Part of my Migraine management strategy has been to avoid any of my Migraine triggers that can be avoided. It has seemed like a small sacrifice to make to reduce the frequency of my Migraine attacks. After all, what kind of life did I have when I was having 25 to 30 Migraine days a month? My avoidable Migraine triggers include:
sleep issues such as too much sleep, too little sleep, disrupted sleep, or an irregular sleep schedule;
Avoiding that last Migraine trigger ”odors and fragrances” has meant remaining cocooned in my home much of the time. Shopping online has let me avoid the mall and many other retail stores. When my Migraine frequency was at its highest, I also stopped attending church because so many people wear fragrance to church that Sunday morning services were certain Migraine trigger situations for me. Working mostly from a home office has made it easy to simply stay home most of the time and avoid odors and fragrances as well as the Migraine attacks they bring.
Recognizing the consequences of avoiding Migraine triggers
This lifestyle has worked well for me for many years now. Yes, there have been times when my preventive treatments stopped working, and that has meant going back and forth between episodic Migraine and chronic Migraine. Still, with perseverance and the help of a fabulous Migraine specialist, I keep getting back to episodic status. At this point, I’m having between one and three Migraine attacks per month.
Staying home most of the time hasn’t really bothered me until recently. John (my husband) retired in 2000, so we were home together, which we both treasured and enjoyed. Working online puts me in contact with many people in the Migraine community on a daily basis, and I have great friends I talk with pretty much daily via telephone.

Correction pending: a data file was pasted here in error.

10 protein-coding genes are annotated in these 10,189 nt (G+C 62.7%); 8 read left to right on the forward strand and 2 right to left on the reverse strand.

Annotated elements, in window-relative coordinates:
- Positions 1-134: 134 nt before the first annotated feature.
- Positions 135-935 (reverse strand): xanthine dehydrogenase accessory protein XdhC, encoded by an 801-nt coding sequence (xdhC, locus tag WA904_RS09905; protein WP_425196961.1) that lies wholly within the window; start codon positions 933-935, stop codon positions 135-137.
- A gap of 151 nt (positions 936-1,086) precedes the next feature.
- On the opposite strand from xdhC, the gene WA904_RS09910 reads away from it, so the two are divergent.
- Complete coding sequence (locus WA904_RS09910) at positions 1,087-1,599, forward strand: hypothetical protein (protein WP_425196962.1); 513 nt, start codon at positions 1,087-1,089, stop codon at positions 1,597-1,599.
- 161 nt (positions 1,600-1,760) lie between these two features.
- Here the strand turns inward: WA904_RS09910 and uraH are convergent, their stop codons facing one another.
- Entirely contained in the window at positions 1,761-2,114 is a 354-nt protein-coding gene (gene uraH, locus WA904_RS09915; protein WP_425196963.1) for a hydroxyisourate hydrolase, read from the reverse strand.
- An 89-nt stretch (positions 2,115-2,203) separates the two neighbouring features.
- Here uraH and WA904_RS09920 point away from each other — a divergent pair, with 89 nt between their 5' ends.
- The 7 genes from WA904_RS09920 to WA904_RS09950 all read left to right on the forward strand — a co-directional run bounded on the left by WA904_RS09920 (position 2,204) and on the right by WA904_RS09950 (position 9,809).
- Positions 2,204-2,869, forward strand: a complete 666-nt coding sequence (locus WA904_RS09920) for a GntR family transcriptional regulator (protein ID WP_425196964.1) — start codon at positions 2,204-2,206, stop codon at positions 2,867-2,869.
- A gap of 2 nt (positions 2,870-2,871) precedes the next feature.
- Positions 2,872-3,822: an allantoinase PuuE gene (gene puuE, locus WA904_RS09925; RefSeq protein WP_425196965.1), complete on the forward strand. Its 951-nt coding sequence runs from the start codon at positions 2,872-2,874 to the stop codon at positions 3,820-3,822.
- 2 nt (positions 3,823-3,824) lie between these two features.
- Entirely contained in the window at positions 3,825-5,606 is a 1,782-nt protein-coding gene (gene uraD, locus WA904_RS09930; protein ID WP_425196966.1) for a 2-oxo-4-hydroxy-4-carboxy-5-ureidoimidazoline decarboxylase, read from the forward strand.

It was our own peaceful, happy little world until it came crashing down around my ears on September 18, 2017. That was the day John died unexpectedly, and I was left here, alone. None of my family members live here, and most of our friends had been from the community theatre where John and I used to volunteer. Once we stopped volunteering, contact with most of those friends declined, then stopped.
Once our family members had returned home after John’s memorial service, Binx (our cat) and I were here alone, and I suddenly found the silence oppressive. If not for friends who called me often, I don’t know how I’d have managed this past year. It’s been during this past year that I’ve recognized the consequences of avoiding odors and fragrance to avoid Migraine triggers.
Regaining balance means taking chances
The conclusion I’ve reached is that my lifestyle is out of balance, and I need to take steps to regain that balance. People are social beings. We need interaction with others to be happy and healthy. Now that John isn’t here, I’m finding that I need face-to-face social contact with other people, and staying home to avoid Migraine triggers is hindering me. To regain some balance, I’m going to have to take some chances.
A new health issue has been forcing me to get out more. An issue with my back and an entrapped nerve has had me going to physical therapy twice a week since the end of February. There’s good news on that front. The physical therapy has helped enough that we’ve met the goals that were set for physical therapy, and I didn’t encounter fragrance or other odors there. With the goals met, I’ve been discharged from physical therapy, but the cause of the problem (the entrapped nerve) can’t be resolved without surgery, so it would only be a matter of time before I’d need to return to physical therapy. What I’ve decided to do (with the support of my doctors) is to join the health and wellness center that our hospital has and begin an exercise program that will hopefully help me maintain the progress made in physical therapy. Exercise isn’t a trigger for me, but getting overheated is. So far, I’ve been able to avoid problems by pacing myself through my program.